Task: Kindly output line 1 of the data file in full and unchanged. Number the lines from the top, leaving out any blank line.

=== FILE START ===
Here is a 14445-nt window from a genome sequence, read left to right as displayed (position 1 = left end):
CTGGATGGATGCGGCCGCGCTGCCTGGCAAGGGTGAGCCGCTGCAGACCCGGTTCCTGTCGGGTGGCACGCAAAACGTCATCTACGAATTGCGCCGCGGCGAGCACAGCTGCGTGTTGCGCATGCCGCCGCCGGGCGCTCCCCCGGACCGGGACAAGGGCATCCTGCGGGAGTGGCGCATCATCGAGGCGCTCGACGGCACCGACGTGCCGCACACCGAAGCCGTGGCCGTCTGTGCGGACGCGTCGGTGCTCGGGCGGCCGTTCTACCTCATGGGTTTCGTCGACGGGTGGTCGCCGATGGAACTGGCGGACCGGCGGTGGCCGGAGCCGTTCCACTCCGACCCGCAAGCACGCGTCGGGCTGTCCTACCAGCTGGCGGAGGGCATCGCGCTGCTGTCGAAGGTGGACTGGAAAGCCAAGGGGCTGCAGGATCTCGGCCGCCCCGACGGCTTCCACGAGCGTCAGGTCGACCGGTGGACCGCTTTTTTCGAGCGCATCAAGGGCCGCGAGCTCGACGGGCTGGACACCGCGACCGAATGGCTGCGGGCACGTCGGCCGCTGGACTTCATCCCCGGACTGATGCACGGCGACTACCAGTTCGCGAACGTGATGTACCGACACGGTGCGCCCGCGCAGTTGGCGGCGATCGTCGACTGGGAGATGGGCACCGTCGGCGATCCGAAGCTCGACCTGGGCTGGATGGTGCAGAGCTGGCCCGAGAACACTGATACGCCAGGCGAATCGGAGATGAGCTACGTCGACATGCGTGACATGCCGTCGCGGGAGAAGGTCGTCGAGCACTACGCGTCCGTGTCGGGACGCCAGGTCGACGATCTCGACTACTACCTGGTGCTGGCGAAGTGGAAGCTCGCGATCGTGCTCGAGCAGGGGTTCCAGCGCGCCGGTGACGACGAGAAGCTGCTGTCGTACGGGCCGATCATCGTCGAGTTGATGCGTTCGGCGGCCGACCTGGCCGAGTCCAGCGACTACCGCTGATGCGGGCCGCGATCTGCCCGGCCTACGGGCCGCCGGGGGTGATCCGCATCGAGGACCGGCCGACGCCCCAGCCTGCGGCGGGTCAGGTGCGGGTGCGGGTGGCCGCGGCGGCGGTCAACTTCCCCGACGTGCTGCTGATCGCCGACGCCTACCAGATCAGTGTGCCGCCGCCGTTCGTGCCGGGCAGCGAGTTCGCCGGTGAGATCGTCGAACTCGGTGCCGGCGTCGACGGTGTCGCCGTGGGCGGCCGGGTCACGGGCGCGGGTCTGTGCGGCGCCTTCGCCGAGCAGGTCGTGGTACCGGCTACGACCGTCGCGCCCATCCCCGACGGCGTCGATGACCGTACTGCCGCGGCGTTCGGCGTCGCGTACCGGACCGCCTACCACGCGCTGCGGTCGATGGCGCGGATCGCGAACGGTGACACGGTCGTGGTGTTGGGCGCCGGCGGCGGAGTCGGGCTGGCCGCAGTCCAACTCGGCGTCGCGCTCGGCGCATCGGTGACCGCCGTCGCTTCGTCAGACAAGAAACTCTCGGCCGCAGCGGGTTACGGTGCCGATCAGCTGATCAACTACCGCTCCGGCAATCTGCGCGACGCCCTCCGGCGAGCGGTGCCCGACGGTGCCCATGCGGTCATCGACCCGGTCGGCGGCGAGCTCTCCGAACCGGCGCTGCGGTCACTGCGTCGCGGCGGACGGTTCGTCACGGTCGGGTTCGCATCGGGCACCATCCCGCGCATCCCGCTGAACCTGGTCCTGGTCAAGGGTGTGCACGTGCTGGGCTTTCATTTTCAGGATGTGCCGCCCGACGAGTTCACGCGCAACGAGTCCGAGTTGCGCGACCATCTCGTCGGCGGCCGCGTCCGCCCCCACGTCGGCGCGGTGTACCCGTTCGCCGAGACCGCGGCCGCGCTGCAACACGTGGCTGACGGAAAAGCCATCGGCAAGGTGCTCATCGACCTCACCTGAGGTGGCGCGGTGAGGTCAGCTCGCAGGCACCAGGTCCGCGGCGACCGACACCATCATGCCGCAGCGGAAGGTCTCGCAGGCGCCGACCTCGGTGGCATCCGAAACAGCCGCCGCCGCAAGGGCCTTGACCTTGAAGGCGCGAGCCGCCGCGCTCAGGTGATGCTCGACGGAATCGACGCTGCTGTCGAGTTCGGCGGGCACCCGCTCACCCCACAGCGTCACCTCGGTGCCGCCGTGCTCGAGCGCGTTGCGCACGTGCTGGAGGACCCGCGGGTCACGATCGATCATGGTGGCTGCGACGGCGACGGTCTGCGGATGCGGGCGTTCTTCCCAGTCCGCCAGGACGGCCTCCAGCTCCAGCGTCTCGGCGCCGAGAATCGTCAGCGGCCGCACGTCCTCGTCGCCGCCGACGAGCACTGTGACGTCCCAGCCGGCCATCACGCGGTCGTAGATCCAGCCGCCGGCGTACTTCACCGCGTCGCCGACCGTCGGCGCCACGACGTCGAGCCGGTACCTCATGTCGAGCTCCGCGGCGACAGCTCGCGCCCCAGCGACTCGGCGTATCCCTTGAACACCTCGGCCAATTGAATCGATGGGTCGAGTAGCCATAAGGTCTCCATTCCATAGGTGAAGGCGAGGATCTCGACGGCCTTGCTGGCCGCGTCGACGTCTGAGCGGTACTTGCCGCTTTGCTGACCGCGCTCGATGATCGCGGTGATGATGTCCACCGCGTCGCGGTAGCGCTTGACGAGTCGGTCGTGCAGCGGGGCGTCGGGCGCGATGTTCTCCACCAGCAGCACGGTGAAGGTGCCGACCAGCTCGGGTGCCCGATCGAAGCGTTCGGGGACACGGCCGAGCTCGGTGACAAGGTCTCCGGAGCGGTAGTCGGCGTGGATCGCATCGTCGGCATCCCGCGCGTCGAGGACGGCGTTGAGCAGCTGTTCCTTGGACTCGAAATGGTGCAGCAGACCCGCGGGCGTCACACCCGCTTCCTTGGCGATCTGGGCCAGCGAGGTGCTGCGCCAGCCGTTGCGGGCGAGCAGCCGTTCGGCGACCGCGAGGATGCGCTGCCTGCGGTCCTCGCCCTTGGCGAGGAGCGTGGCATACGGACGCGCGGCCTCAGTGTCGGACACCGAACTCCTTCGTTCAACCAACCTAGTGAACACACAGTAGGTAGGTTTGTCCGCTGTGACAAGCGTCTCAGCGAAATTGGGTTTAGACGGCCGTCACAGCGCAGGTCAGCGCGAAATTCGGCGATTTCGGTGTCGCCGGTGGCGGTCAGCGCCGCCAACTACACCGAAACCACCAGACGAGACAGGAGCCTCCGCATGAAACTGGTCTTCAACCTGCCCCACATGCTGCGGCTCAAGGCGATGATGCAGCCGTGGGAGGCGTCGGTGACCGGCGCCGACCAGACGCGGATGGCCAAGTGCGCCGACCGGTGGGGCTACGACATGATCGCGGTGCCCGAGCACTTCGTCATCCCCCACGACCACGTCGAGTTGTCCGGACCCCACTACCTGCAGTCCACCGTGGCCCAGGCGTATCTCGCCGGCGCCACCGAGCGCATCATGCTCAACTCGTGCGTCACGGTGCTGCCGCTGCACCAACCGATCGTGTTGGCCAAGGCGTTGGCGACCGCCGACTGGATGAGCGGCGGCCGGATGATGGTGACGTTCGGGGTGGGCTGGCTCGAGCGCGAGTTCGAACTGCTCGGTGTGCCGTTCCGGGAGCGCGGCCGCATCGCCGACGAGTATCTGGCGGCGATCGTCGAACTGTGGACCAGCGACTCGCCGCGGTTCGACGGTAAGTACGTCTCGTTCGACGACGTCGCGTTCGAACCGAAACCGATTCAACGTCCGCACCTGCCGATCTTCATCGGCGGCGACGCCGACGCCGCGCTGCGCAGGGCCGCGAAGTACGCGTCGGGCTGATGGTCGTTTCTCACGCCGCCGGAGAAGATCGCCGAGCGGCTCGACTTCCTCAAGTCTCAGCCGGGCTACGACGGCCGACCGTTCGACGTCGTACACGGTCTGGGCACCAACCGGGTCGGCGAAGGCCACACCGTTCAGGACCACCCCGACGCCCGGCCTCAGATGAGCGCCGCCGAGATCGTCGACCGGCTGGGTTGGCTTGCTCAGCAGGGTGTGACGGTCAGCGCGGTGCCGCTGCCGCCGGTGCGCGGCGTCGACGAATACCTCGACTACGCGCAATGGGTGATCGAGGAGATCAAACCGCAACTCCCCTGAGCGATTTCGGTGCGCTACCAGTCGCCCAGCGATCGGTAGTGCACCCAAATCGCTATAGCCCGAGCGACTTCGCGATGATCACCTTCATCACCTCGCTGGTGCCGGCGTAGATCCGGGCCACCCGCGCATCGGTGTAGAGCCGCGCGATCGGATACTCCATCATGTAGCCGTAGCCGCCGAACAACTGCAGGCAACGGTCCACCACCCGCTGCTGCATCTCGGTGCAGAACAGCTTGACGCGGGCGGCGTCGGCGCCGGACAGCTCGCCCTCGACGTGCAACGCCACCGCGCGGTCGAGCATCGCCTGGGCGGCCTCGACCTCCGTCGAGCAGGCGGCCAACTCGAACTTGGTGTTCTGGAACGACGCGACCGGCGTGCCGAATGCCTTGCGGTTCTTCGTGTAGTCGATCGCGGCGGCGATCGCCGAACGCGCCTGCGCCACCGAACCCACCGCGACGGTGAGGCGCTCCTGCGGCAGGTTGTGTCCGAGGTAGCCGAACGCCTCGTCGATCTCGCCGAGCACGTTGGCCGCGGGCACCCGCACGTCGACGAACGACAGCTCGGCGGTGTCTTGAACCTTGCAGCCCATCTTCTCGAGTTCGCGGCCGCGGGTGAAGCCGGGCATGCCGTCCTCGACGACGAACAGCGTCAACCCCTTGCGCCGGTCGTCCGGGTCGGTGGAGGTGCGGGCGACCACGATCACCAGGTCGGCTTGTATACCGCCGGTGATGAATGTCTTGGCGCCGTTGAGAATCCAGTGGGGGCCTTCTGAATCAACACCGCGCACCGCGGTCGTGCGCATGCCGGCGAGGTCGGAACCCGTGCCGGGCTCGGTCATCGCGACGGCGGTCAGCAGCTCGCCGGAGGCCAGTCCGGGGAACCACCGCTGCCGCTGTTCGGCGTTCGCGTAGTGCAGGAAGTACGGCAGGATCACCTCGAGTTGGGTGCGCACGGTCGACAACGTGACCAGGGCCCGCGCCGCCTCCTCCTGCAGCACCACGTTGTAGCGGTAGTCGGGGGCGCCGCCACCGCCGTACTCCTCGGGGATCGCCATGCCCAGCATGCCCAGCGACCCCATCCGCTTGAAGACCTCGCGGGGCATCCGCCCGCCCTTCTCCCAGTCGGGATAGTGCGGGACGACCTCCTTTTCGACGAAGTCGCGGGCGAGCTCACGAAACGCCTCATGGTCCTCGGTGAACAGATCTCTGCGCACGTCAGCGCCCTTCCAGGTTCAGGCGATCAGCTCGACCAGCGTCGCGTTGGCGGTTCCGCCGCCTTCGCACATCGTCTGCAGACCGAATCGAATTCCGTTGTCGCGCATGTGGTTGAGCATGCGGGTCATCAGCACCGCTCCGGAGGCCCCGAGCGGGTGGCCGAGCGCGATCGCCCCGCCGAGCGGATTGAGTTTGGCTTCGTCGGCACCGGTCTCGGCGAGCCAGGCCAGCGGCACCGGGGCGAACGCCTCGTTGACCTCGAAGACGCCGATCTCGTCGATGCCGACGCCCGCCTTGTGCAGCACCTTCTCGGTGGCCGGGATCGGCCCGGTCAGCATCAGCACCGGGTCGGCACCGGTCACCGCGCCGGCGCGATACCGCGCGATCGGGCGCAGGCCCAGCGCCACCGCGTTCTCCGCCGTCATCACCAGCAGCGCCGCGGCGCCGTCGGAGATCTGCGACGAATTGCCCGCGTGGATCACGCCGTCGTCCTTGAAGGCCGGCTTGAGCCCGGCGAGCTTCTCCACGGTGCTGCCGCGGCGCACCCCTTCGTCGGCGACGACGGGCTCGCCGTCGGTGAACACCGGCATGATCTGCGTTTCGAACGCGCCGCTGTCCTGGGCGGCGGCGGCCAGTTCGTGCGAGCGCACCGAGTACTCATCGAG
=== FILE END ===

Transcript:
Here is a 14445-nt window from a genome sequence, read left to right as displayed (position 1 = left end):